|Director||Professor Bruce Whitelaw|
|Affiliations||University of Edinburgh, BBSRC|
|Mascot||Dolly the Sheep|
The Roslin Institute is an animal sciences research institute at Easter Bush, Midlothian, Scotland, part of the University of Edinburgh, and is funded by the Biotechnology and Biological Sciences Research Council.
Institute of Animal Genetics (1917-1980)
Poultry Research Centre (1947-1986)
The Poultry Research Centre (PRC) was founded in 1947 by the Agricultural Research Council (ARC). The new institute used expertise and material from the IAG, and its laboratories were located adjacent to the IAG's building on the university's King's Buildings campus. A second site housing larger experiments was located on the Bush Estate, south of Edinburgh.
Animal Breeding Research Organisation (1947-1986)
The Animal Breeding Research Organisation (ABRO) was founded at the same time as the PRC in 1947, again using the IAG's expertise. Its research focused mainly on genetic improvement of cattle, pigs and sheep.
In the 1980s, under the direction of John King and Roger Land, ABRO's research began a shift twoards molecular biology, which was key in laying the groundwork for the institute's work on cloning in the 1990s.
Edinburgh Research Station, Institute of Animal Physiology and Genetics Research (1986-1993)
In 1986, the Poultry Research Centre and the Animal Breeding Research Organisation merged with the Institute of Animal Physiology, based in Babraham, Cambridgeshire, to form the Institute of Animal Physiology and Genetics Research (IAPGR). The PRC's buildings in Roslin became the IAPGR's Edinburgh Research Station, with the former ABRO facilities progressively relocating there between 1986 and 1989.
The Roslin Institute (1993-2008)
The IAPGR's sites at Babraham and Roslin became two independent institutes owned by the Biotechnology and Biological Sciences Research Council in 1993 – the Babraham Institute and the Roslin Institute. Animal genetics research had been gradually consolidating on the Roslin site since 1986, and all agricultural research at Babraham had ceased by 1998.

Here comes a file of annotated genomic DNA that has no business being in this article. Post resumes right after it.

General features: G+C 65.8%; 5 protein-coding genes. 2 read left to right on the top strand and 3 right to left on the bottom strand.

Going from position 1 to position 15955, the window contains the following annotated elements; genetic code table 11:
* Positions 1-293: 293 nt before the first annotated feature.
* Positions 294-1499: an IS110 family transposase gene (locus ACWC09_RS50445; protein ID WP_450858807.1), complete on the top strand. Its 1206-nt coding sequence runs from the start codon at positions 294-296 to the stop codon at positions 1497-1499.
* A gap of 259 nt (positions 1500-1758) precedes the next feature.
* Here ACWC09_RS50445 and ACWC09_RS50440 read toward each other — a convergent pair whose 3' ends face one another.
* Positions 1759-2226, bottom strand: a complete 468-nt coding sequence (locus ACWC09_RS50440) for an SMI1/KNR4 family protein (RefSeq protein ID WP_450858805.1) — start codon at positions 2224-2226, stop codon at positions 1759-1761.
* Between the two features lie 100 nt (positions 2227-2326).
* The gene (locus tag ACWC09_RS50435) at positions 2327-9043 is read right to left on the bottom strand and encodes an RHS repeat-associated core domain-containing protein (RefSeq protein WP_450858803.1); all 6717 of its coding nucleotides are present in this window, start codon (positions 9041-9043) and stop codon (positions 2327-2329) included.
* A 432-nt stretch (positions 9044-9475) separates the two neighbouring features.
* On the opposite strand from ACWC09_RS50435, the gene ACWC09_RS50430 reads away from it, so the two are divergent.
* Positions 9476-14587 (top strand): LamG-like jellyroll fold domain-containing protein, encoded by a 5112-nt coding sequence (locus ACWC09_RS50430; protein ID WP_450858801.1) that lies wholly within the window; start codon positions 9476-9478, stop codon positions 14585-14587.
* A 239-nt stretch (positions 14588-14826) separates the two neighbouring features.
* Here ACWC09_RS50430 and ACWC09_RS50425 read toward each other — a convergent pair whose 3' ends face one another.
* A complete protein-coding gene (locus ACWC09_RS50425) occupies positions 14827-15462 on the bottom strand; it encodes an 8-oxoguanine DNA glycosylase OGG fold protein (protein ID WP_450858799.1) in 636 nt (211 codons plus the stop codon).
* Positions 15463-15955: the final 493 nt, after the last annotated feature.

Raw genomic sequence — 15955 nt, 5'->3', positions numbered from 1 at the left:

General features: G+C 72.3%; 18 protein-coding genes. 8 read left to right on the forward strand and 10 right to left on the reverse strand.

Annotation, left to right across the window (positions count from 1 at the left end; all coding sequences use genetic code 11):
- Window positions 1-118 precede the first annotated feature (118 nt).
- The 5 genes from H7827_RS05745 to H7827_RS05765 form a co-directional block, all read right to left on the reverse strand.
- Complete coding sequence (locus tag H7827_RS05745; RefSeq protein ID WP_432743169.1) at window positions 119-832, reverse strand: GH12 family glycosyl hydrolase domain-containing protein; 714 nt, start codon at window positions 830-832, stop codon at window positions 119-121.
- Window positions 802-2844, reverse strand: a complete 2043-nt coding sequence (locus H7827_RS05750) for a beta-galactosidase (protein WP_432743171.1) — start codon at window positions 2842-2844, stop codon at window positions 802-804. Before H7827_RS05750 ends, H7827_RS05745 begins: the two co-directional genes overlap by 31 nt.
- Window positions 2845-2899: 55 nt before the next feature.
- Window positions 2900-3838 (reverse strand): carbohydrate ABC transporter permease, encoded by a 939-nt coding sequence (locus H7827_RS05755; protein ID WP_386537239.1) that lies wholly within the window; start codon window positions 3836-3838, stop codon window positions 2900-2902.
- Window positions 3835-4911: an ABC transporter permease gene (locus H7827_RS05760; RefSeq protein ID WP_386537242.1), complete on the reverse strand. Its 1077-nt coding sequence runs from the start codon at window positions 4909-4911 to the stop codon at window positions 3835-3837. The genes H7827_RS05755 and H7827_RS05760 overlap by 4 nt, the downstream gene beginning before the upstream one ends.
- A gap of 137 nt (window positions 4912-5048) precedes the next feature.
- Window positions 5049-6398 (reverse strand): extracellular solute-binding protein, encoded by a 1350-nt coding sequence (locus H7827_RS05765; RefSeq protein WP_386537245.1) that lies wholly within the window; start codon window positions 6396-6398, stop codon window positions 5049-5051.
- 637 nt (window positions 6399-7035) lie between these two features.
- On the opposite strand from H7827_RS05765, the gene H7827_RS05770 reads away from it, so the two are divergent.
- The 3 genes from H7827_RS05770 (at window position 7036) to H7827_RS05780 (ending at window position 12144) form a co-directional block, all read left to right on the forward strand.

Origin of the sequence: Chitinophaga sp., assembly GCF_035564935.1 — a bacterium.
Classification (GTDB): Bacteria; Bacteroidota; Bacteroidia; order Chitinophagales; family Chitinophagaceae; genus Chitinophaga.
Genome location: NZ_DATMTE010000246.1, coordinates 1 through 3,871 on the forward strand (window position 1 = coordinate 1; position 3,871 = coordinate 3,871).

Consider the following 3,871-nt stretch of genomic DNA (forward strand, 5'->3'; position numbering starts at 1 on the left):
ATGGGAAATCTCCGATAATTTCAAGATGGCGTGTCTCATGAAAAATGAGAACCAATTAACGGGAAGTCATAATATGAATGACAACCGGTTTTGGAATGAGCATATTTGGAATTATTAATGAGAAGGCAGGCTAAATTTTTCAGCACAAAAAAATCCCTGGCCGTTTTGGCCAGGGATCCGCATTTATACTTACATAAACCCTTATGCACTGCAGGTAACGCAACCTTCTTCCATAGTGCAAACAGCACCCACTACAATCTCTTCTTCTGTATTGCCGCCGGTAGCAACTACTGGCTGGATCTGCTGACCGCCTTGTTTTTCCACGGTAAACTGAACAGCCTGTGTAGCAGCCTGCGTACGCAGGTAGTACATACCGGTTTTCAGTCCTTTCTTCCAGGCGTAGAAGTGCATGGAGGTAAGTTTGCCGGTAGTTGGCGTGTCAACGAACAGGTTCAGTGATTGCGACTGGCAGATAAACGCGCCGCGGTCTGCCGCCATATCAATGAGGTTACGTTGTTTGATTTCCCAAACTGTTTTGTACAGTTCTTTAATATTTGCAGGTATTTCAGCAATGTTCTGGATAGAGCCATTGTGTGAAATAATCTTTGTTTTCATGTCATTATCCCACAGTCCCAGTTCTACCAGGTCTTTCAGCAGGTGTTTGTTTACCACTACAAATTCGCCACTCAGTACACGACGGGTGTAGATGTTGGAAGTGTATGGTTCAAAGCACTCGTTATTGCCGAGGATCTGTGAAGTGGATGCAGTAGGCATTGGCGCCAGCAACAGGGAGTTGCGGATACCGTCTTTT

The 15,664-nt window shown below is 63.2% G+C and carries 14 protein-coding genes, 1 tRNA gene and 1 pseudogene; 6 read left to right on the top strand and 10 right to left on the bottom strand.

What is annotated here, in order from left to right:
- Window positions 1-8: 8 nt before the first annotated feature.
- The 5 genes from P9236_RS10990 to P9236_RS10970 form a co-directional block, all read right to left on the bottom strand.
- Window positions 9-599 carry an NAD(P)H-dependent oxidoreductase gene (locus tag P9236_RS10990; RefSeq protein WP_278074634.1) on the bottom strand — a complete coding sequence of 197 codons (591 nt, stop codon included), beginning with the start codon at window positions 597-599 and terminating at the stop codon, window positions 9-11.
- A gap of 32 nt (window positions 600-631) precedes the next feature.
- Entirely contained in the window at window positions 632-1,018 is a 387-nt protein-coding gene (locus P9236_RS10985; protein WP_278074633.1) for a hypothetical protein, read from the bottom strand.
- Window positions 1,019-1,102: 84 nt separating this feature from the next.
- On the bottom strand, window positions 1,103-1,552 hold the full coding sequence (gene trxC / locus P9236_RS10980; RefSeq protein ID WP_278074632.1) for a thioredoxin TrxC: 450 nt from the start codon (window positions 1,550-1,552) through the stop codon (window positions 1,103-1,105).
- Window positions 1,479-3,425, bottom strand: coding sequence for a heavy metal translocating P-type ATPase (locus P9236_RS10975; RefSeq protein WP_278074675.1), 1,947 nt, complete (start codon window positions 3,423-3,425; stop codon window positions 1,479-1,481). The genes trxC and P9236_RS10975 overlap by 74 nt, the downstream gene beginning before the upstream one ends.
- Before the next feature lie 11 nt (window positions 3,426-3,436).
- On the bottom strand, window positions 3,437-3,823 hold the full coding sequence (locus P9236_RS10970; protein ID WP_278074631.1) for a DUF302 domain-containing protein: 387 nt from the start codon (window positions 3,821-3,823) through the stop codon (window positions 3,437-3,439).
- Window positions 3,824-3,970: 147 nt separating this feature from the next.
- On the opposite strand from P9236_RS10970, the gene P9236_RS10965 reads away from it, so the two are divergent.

The institute became a company limited by guarantee and a charity registered in Scotland, with the BBSRC as its sponsor, in 1995.
University of Edinburgh (2008–present)
In 2006, the BBSRC announced that the institute would move to a new site on the University of Edinburgh's Easter Bush campus, under the direction of David Hume. As part of the plans, the Roslin Institute merged with the Neuropathogenesis Unit of the Institute for Animal Health, well known for its role in deciphering the biology of transmissible spongiform encephalopathies.
In April 2008, the combined institute became part of the University of Edinburgh's Royal (Dick) School of Veterinary Studies, and the institute's 197 staff members became University of Edinburgh employees on 1 May. The move to Easter Bush was completed in March 2011, with the opening of a new £60.6M building designed by HDR, Inc. Under the original plans, the new institute was to be known as EBRC, but the institute ultimately retained the Roslin name.
In 1996, the Institute won international fame when Ian Wilmut, Keith Campbell, and their colleagues created Dolly the sheep, the first mammal to be successfully cloned from an adult cell, at the Institute. A year later, two other sheep named Polly and Molly were cloned, each of which contained a human gene.
Roslin has made many other contributions to animal science and biotechnology research, especially in the area of livestock improvement and welfare through the application of quantitative genetics. In 2007, a Roslin team developed genetically modified chickens capable of laying eggs containing proteins needed to make cancer-fighting drugs.
The Roslin Institute aims to enhance the lives of animals and humans through world-class research in animal biology. The principal objectives are to:
- Enhance animal health and welfare through knowledge of genetic factors affecting resistance to disease.
- Enhance sustainability and productivity of livestock systems and food supply chains through understanding of reproductive and developmental biology.